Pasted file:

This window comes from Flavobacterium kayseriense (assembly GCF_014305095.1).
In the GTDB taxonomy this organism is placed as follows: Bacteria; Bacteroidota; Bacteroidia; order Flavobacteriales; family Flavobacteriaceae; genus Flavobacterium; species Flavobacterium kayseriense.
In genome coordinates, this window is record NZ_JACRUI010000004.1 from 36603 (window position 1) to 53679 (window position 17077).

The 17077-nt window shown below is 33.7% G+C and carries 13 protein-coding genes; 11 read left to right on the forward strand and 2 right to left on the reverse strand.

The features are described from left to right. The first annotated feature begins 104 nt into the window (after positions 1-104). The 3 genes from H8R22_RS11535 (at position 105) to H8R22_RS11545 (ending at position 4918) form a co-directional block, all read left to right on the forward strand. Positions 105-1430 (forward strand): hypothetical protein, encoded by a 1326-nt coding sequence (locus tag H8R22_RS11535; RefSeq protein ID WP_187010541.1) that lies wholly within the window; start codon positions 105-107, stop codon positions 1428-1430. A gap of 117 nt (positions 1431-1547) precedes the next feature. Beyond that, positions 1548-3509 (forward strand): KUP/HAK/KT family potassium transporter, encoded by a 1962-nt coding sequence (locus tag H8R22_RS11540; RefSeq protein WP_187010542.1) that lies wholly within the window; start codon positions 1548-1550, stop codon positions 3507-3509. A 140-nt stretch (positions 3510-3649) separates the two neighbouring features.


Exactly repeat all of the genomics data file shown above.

This window comes from Flavobacterium kayseriense (assembly GCF_014305095.1).
In the GTDB taxonomy this organism is placed as follows: Bacteria; Bacteroidota; Bacteroidia; order Flavobacteriales; family Flavobacteriaceae; genus Flavobacterium; species Flavobacterium kayseriense.
In genome coordinates, this window is record NZ_JACRUI010000004.1 from 36603 (window position 1) to 53679 (window position 17077).

The 17077-nt window shown below is 33.7% G+C and carries 13 protein-coding genes; 11 read left to right on the forward strand and 2 right to left on the reverse strand.

The features are described from left to right. The first annotated feature begins 104 nt into the window (after positions 1-104). The 3 genes from H8R22_RS11535 (at position 105) to H8R22_RS11545 (ending at position 4918) form a co-directional block, all read left to right on the forward strand. Positions 105-1430 (forward strand): hypothetical protein, encoded by a 1326-nt coding sequence (locus tag H8R22_RS11535; RefSeq protein ID WP_187010541.1) that lies wholly within the window; start codon positions 105-107, stop codon positions 1428-1430. A gap of 117 nt (positions 1431-1547) precedes the next feature. Beyond that, positions 1548-3509 (forward strand): KUP/HAK/KT family potassium transporter, encoded by a 1962-nt coding sequence (locus tag H8R22_RS11540; RefSeq protein WP_187010542.1) that lies wholly within the window; start codon positions 1548-1550, stop codon positions 3507-3509. A 140-nt stretch (positions 3510-3649) separates the two neighbouring features.